Chinese social network Weibo (NASDAQ:WB) recently updated its terms of service to protect its content, and many users weren’t happy. Under the new terms, users are no longer allowed to repost Weibo content on third-party apps, while Weibo gains exclusive rights to all of the user-created content hosted on its platform.
Users also aren’t allowed to repost Weibo content on other sites without the company’s written permission. Users immediately retaliated, arguing that Weibo had no right to copyright their posts since it didn’t pay any royalties or fund the creation of user content.
Weibo was forced to backtrack with a second announcement assuring users that the company wouldn’t actually “copyright” their posts. But in the same post, it stated that as the owner of the host platform, it still held exclusive “usage rights” to the content. Weibo also explained that written permission would only be required for “illegally” reposting its content on a third-party app with other software tools (like screenshots).
Why is Weibo so protective of its content?
Weibo’s abrupt decision to cut off third-party apps is likely related to its recent clash with Toutiao, a popular news aggregator that scrapes stories of news sites, blogs, and social networks. In the past, users could authorize Toutiao to republish their Weibo posts. But Weibo’s parent company, SINA (NASDAQ:SINA), accused Toutiao of illegally reposting those stories.
SINA saw this ecosystem intrusion as a disruptive threat since Toutiao has 120 million daily active users (DAUs) on its own, compared to 159 million DAUs on Weibo. If more users rely on Toutiao for their daily news, the relevance of SINA’s portals and Weibo’s microblogs could fade.
Toutiao responded by severing all its content-sharing links with Weibo, and Weibo users lost the ability to post to Toutiao. Instead of negotiating new content sharing agreements with Toutiao, Weibo decided to double down by cutting off all cross-posting apps to avoid another content-sharing clash.
But was that the right move?
Weibo’s decision to protect its ecosystem makes sense, but it could also block a lot of incoming traffic. Users who clicked through Toutiao or other apps to a Weibo story might have been encouraged to sign up for a new account.
For example, Twitter (NYSE:TWTR) once allowed its tweets to appear in Google’s search results between 2009 and 2011. However, Twitter didn’t renew that deal due to opposition from former COO Ali Rowghani, who claimed that the social network needed to protect its own content.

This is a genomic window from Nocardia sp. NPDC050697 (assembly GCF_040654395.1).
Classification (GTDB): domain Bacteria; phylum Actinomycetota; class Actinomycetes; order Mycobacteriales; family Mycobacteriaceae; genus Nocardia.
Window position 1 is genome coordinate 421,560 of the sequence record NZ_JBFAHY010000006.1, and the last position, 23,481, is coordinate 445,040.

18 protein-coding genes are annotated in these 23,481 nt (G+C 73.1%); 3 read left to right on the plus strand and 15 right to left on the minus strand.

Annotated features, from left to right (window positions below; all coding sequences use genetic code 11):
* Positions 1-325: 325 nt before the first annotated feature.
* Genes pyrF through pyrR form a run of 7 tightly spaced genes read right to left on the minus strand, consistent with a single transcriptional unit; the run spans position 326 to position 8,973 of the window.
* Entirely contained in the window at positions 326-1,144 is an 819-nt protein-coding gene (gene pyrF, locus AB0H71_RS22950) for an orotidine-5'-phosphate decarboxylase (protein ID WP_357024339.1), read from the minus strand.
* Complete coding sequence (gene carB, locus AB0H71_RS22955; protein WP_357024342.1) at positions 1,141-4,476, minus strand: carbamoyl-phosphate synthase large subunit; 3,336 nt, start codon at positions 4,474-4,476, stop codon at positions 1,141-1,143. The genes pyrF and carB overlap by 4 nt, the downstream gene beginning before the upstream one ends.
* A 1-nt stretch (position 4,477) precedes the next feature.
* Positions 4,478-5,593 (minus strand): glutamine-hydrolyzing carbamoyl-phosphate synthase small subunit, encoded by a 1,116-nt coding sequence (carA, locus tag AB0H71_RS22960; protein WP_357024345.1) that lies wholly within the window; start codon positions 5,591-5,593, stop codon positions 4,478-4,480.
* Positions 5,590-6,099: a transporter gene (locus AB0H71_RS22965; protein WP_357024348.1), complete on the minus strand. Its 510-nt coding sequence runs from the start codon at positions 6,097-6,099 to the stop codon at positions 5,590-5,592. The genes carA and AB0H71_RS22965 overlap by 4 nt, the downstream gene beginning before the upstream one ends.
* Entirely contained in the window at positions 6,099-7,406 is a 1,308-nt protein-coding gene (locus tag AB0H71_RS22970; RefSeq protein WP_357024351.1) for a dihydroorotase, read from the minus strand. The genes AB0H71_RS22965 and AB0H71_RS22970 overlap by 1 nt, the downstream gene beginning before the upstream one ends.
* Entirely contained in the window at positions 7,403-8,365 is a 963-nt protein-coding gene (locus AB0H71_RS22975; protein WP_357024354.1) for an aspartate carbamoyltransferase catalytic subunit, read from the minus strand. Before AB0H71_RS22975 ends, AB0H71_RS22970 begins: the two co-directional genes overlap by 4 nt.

But in 2015 Twitter renewed the deal, admitting that Google users who clicked through Twitter’s tweets could potentially sign up for new accounts. Twitter now allows its posts to be republished on Facebook for similar reasons.
Weibo, which is often called the “Twitter of China”, now faces a similar dilemma. Does it allow its posts to be spread through third-party apps and search engines? Or does it cut off the third-party players to protect its content?
Can Weibo afford to alienate its users?
Unlike Twitter, Weibo isn’t starved for growth. Its monthly active users (MAUs) rose 28% annually to 361 million last quarter. Analysts expect its revenue and earnings to respectively rise 66% and 99% this year.
Yet that growth has been overshadowed by several controversies. In late June, Chinese regulators ordered Weibo to halt its live video and audio broadcasts until it obtained a newly introduced broadcasting license.
In August, regulators accused Weibo and other popular social media platforms of spreading “violence and terror, false rumors, obscene pornography and other content that endangers national security, public safety, and social order.” In early September, Weibo demanded that its users register their real names on the site — which could pacify regulators but stall its user growth.
Why investors should be cautious
Those problems, combined with Weibo’s recent clashes over content usage rights, could make its platform much less attractive to new users. If Weibo’s growth slows down, its stock — which rallied nearly 160% this year and trades at 121 times earnings — could fall.
Suzanne Frey, an executive at Alphabet, is a member of The Motley Fool’s board of directors. Leo Sun owns shares of Sina. The Motley Fool owns shares of and recommends Alphabet (A shares), Alphabet (C shares), Facebook, and Twitter. The Motley Fool recommends Sina and Weibo. The Motley Fool has a disclosure policy.